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Anxious parent, anxious child ?


March 8, 2024 Well-being


Par Catherine Giard

Psychosocial worker

One of a parent's first responsibilities is to protect their child.  Every parent wants their child to experience minimal discomfort, and to be able to develop by taking on small challenges that will enable them to learn and grow.  Nowadays, parents are encouraged to use a caring approach in raising their children.

In this way, children learn to make safe choices that respect their limits and emotions. What happens when a parent experiences anxiety? What impact can a parent's anxiety have on the quality of their daily interventions?

Some parents experience discomfort when their child is stressed and do everything they can to address it, sometimes to the detriment of the child's development. 

Example Behaviours of an Anxious Parent

1. Help your teenager practice their oral presentation until the wee hours of the morning, so that they perform well and don’t make a fool of themselves in front of his class.

2. Ordering for your child at a restaurant or asking a question to the store clerk because they are too shy or embarrassed to do so.

These two examples of behavior help avoid stress in the face of the anxiety trigger (the judgment of others). The anxious parent empathizes with the child, and wishes to avoid the discomfort that the child might feel instead of the parent. Instead, they reinforce the child's avoidance behavior. In this way, the parent prevents the child from developing their own strategies for coping with stressful situations.

“My child got into an argument with a friend in the schoolyard. When they got home, they cried and told me they are stressed about having to deal with the situation tomorrow. In order to help my child feel better, I call the other child's parents to find a solution quickly.”

It is difficult for an anxious parent to tolerate or cope with the negative emotions their child experiences.

Finding a solution and acting FOR the child and not WITH them is meant to reassure the child, but also helps to reduce the parent's anxiety. However, doing so does not allow the child to develop their own strategies to learn to better manage and tolerate negative emotions.  

Impact on child development

These accommodating behaviours are completely instinctive and come from a parent’s natural inclination to support their child.  However, knowing that children of anxious parents are at greater risk of developing anxiety than children of non-anxious parents, it is important for parents to be aware of the impact of their behaviours or reactions on their child's psycho-emotional development.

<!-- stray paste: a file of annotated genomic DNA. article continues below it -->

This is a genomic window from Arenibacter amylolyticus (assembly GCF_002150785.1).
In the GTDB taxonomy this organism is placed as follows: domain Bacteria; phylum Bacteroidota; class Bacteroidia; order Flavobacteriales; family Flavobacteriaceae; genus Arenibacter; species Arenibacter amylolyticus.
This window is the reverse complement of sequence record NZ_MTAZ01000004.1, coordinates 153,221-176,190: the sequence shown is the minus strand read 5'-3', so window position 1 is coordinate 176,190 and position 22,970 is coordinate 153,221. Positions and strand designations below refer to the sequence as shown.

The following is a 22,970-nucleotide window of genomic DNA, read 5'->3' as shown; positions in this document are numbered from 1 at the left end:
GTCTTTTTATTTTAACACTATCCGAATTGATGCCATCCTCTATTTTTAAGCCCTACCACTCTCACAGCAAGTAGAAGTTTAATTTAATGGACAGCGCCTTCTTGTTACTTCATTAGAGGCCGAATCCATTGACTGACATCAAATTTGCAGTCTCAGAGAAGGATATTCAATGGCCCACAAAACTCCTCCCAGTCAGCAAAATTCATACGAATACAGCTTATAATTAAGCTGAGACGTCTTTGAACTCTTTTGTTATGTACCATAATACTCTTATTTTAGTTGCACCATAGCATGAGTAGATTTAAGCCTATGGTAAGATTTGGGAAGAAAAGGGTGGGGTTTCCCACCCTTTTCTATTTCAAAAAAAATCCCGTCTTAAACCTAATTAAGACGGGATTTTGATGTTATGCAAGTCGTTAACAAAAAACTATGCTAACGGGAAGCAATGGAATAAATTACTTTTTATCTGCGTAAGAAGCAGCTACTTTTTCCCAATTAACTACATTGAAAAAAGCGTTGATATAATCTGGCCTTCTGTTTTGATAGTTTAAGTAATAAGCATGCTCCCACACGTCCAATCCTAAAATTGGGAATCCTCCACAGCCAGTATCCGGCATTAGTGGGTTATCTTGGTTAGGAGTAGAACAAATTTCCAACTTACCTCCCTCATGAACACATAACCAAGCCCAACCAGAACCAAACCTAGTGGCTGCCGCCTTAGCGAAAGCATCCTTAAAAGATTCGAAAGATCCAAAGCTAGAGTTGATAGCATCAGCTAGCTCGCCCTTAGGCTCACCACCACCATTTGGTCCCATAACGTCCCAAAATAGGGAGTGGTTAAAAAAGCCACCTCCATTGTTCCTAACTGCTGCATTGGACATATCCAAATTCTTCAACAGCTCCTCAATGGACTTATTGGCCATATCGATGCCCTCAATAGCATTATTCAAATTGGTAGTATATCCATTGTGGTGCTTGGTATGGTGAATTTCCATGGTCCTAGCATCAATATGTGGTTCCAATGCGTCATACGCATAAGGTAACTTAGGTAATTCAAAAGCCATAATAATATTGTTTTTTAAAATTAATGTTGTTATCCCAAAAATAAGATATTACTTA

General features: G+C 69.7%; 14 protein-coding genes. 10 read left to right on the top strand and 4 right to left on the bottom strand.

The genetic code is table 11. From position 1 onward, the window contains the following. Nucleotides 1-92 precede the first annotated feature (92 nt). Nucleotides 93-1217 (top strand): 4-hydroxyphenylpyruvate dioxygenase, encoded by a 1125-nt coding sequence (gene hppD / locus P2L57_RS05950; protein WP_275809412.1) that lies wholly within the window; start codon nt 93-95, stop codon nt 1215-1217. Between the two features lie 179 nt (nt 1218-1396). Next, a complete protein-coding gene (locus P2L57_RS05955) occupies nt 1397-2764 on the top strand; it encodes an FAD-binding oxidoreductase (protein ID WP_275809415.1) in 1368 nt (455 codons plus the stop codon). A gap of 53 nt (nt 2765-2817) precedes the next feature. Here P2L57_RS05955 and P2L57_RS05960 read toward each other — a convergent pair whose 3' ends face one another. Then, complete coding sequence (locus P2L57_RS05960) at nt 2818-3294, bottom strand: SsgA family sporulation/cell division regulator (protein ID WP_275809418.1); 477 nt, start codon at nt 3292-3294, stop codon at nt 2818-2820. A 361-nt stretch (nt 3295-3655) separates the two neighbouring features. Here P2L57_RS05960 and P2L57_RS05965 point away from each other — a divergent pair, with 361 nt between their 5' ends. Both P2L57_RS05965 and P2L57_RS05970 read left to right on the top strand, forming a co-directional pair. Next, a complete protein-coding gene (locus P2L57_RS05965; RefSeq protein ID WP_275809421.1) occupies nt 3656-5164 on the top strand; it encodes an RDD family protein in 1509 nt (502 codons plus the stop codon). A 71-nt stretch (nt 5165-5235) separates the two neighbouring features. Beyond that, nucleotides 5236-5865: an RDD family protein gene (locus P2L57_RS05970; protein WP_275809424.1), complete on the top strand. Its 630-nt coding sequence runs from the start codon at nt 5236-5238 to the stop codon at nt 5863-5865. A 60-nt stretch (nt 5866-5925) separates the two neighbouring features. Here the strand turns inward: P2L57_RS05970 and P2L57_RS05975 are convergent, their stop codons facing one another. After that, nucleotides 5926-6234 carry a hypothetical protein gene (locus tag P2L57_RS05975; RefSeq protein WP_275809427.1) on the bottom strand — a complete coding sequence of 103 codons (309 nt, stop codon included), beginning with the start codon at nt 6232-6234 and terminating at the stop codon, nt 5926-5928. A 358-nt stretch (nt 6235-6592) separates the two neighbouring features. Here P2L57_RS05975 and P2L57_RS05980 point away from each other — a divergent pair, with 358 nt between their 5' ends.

6 Ways to Be a Better Role Model for Your Child

Anxiety is an emotion that can be experienced by anyone in their lives, especially in times that require adaptation.  However, as psychologist Martine Verreault explains, “Observational learning and social modeling are mechanisms by which fear and anxiety can be acquired very early in a child's development. Children observe the behaviours adopted by those around them, even the most subtle.”

A sponge is a helpful image to explain this concept. The child absorbs the anxious parent's behaviors, and then reproduces them. So, here are some solutions from the Hors-Piste program that parents can use to be a positive role model for their child:

  • Dealing with stressful situations and talking about the strategies used.
  • Accepting that it is OK to make mistakes.
  • Talking about emotions.
  • Using stress management strategies.
  • Taking care of yourself, seeking help when needed.
  • Adopting healthy lifestyle habits (diet, sleep, physical activity, etc.).

Doing your best and asking for help

You are a parent, yes, but you are first and foremost a person with their own life experiences, trying to do your best to provide your child with everything they need to develop. If you feel at any time that you need to talk or find new tools to deal with your anxiety, it is possible to apply for help via these services:

  • Info-Social service by dialing 811 option 2
  • La Ressource ATP (Anxiety and Panic Disorder)